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Francesca Gino is a behavioral scientist and a professor at Harvard Business School. She has earned major research awards from the National Science Foundation and the Academy of Management. She[…]

We tend to get sidetracked because we are too confident in our own abilities.

In early 2000 I got to study a very interesting Italian company called Ducati Corse.  And what this company does is racing motorcycles.  It’s a very important business for them because what they do during the races  actually translates in sales of commercial bikes.  What is interesting is that in 2003 this company entered a new type of competition called MotoGP.  And they decided that this was gonna be a learning season where they would collect a lot of data to try to understand how to make their bikes more competitive and better.  As it turns out they started having a lot of success at the beginning of the season and so they completely forgot about their goal and their plan of using the data to learn.  And by the end of the season they redesigned the bike for the year after and they basically designed over 60 percent of the components of the bike without even testing them.

So what does this story tell us?  In their own words if you talk to the team at Ducati Corse they would say they were a little bit overconfident.  The fact that they won so many races at the beginning made them feel very confident about their abilities to perform and forget about their plan of actually using the first season in MotoGP as a learning season.  Now, as it turns out, feeling of overconfidence because we think too highly of ourselves is a factor that comes in the way of us sticking to our plans more generally.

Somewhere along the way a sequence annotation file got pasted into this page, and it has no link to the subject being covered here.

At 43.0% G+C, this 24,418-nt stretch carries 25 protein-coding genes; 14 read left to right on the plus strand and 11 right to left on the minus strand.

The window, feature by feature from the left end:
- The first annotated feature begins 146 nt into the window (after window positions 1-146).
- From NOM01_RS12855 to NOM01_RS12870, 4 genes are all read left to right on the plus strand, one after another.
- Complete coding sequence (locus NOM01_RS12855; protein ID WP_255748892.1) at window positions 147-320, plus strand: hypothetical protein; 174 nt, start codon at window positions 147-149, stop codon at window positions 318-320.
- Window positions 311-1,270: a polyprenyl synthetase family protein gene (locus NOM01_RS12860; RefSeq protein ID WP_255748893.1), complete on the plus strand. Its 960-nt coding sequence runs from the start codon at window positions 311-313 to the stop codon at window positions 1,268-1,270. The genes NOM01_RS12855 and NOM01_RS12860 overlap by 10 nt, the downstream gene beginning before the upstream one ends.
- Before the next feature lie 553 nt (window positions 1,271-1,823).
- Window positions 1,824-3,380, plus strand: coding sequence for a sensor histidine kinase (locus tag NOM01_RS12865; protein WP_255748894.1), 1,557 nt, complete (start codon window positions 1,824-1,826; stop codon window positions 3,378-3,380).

There is a beautiful study conducted in the late 90s where people were asked to indicate who was most likely to go to heaven.  So people had to rate a different set of people – like Michael Jordan and Bill Clinton and they gave them percentages that were lower than 70 percent.  Then they rated Mother Teresa’s likelihood to go to Heaven and she received a percentage a little bit higher.  It was around 75 percent.  But what is interesting is that people gave themselves an 87 percent chance of going to Heaven.  So this is a humorous study that suggests that oftentimes we have very positive views of ourselves, of our competence, of our skills and, in a sense, we have a positive view of all possible socially desirable dimensions.  And because of this very positive view we tend to be very confident in our decisions.  And that can get us derailed when we are trying to implement our plans.  

So what can we do about it?  In my book I talk about a principle that is quite simple and it’s called raise your awareness.  Be aware of the fact that we tend to have these overly positive views of our skills and competencies and that we should ask ourselves when we make decisions and when we’re implementing our plans whether those views are sidetracking us because we are too confident in our own abilities.

Directed / Produced by

Jonathan Fowler & Elizabeth Rodd